Attorney General Jeff Landry is trying again to block the COVID-19 vaccination mandate for healthcare workers

The US Supreme Court ruled otherwise last month, but the Louisiana attorney general is again trying to get a court to block the Biden administration’s COVID-19 vaccine mandate for healthcare workers in facilities that accept federal funding. Republican Jeff Landry calls the requirement a “job-killing policy” that has been shown to not stop the spread of the virus.

The immunization mandate applies to healthcare providers who accept Medicare and Medicaid payments. In the 24 states that have unsuccessfully challenged the mandate, affected employees must provide evidence by February 14 that they have started the vaccination series or received an approved exemption, and they must be fully vaccinated by March 15. In states that have not done so by mandate, the deadline for healthcare workers to be fully vaccinated is February 28.

Louisiana is one of 16 states where the current challenge is taking place based on what Landry described as “new guidance” from the federal government issued after the Jan. 13 Supreme Court decision. In his statement, the attorney general said the Biden administration “imposed a brand-new immunization mandate for government officials to investigate and report compliance by Medicare and Medicaid facilities, including the mandate itself.”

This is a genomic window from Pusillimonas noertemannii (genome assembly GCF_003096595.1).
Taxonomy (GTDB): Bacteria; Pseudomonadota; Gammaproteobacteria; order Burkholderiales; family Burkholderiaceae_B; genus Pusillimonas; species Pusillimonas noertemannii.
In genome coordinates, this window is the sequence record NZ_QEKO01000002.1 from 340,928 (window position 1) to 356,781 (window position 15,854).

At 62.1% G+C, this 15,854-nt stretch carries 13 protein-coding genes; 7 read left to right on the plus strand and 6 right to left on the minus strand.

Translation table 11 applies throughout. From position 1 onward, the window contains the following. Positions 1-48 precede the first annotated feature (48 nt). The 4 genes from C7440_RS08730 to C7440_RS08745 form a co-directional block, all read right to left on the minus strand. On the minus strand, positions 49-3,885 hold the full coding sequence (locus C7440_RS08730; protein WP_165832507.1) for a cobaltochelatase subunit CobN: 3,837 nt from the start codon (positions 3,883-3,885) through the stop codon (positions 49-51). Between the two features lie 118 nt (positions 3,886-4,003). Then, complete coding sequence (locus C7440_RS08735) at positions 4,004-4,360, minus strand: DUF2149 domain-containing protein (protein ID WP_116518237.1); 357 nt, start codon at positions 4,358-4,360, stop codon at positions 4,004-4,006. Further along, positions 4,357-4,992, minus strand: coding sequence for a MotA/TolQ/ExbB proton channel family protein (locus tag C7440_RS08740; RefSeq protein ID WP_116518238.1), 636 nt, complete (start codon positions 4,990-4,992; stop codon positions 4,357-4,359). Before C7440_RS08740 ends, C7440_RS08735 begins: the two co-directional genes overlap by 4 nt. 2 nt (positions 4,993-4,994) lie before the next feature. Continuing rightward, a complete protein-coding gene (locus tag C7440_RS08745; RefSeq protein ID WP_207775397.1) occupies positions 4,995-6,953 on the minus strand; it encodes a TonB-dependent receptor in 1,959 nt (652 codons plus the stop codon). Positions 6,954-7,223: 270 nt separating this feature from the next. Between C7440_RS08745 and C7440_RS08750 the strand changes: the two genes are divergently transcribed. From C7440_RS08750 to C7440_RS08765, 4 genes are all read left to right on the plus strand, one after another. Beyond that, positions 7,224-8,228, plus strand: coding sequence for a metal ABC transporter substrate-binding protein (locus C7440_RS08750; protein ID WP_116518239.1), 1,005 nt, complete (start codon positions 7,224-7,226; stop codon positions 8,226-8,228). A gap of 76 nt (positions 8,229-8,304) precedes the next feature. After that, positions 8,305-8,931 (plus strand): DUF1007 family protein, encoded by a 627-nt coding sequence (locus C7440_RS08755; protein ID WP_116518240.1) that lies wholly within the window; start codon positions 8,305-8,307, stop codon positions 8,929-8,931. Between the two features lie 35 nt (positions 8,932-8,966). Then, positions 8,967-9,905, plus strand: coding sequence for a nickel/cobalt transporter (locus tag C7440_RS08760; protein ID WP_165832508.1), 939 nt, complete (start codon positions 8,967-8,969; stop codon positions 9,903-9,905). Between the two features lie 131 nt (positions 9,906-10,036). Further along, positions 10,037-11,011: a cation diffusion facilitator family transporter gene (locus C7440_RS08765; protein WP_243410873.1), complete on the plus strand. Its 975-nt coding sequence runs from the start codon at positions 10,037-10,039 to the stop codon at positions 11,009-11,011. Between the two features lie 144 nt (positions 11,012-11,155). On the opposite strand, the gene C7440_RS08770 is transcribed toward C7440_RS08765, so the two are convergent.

Landry’s statement said the looming mandate is “wreaking havoc on the healthcare job market across the country – particularly in rural communities – and fails to take into account the changing circumstances of the pandemic.”

“The CMS vaccination rule remains a misguided, job-destroying one-size-fits-all policy that fails to account for changing circumstances — including the vaccines failing to stop transmission of the Omicron variant,” said Attorney General Jeff Landry. “More than that, the federal government has now made it clear that it expects the federal states to implement this failed policy with state employees. So I will continue to fight against this unwise encroachment on individual autonomy and the rights of my state.”

Recent studies show that two versions of the COVID-19 vaccine improve immune cell protection against the Omicron variant. The Centers for Disease Control has said that no vaccine is 100% effective at stopping disease transmission. The results show that vaccinated people are far less likely to experience severe symptoms of COVID-19 and typically avoid hospitalization.

Landry’s statement cites research, without citing a source, showing that “standard COVID-19 vaccines provide little protection against transmission of the Omicron variant.” The Attorney General also alleges that “Federal authorities have begun to retract previous claims about the effectiveness of the vaccines against this now dominant variant,” but without further context.

It is widely accepted that COVID-19 boosters improve protection against variants of the virus, including Omicron, but how often boosters will be needed is still undetermined.

Landry’s eligibility complaint was filed in the United States District Court for the Western District of Louisiana. Other states participating in the challenge include Alabama, Arizona, Georgia, Idaho, Indiana, Kentucky, Mississippi, Montana, Ohio, Oklahoma, South Carolina, Tennessee, Utah, Virginia and West Virginia.


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